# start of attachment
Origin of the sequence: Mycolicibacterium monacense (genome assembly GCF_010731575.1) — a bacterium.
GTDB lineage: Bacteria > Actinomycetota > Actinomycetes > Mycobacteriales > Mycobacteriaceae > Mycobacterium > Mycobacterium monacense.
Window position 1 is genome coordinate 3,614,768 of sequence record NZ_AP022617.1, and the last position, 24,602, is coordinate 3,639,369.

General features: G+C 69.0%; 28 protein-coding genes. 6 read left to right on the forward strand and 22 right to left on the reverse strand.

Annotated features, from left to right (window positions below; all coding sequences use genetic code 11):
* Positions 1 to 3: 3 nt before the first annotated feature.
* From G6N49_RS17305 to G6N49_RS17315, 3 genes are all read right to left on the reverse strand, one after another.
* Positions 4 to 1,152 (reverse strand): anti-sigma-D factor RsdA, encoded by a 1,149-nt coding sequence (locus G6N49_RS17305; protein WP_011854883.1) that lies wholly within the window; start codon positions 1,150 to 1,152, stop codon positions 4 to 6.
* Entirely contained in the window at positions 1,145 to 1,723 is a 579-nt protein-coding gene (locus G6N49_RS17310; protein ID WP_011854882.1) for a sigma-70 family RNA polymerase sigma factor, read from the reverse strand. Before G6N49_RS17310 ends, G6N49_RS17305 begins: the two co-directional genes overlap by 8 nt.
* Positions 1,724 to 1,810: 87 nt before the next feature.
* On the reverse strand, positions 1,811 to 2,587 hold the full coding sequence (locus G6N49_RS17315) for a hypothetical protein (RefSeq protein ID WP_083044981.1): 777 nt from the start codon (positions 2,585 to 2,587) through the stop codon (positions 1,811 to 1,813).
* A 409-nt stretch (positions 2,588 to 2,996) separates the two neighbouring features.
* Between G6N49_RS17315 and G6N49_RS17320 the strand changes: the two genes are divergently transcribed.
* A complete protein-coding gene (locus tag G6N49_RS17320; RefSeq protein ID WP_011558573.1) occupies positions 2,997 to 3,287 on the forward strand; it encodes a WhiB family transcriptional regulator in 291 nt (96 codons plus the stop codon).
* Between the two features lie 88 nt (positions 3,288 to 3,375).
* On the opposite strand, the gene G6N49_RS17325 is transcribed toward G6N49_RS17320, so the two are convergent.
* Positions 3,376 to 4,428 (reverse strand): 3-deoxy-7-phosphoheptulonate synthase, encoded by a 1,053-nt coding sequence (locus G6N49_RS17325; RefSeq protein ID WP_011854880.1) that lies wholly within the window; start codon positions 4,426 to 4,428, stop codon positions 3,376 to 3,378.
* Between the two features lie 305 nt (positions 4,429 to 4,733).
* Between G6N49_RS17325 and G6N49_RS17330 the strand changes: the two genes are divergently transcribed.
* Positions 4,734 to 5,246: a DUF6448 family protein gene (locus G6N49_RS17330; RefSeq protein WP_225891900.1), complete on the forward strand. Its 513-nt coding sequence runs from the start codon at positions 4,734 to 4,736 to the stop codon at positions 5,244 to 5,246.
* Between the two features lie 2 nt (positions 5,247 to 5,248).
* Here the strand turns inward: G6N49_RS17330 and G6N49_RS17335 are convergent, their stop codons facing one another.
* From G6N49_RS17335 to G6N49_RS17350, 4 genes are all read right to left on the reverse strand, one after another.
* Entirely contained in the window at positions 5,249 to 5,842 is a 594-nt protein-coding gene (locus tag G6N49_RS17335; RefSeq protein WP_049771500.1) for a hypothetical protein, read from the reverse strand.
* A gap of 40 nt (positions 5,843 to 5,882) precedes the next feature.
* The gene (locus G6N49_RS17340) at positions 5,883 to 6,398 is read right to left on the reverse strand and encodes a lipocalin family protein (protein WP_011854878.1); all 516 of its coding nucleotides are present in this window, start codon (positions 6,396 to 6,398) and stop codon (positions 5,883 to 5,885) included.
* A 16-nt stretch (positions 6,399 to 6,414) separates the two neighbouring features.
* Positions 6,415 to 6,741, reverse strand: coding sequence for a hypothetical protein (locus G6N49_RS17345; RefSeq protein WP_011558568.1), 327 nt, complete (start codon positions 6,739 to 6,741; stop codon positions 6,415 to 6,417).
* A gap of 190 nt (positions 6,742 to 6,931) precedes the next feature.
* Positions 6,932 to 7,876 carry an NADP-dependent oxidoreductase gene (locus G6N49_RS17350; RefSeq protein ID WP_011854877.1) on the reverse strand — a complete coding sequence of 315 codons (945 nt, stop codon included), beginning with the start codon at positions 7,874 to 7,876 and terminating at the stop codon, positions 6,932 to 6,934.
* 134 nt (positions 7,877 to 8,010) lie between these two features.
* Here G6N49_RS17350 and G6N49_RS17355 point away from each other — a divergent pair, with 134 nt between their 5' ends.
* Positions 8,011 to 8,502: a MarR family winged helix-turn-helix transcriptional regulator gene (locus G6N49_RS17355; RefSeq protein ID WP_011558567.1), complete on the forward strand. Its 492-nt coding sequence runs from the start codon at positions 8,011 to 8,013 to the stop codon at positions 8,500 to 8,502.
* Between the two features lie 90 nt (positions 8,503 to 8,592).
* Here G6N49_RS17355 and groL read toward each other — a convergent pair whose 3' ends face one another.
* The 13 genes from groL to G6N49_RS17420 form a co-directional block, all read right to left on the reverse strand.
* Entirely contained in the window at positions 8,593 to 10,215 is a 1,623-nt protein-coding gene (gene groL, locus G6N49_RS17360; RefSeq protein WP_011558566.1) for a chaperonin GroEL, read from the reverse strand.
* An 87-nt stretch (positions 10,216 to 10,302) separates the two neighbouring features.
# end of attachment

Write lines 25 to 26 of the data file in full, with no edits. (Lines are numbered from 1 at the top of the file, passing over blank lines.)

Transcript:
* A gap of 40 nt (positions 5,843 to 5,882) precedes the next feature.
* The gene (locus G6N49_RS17340) at positions 5,883 to 6,398 is read right to left on the reverse strand and encodes a lipocalin family protein (protein WP_011854878.1); all 516 of its coding nucleotides are present in this window, start codon (positions 6,396 to 6,398) and stop codon (positions 5,883 to 5,885) included.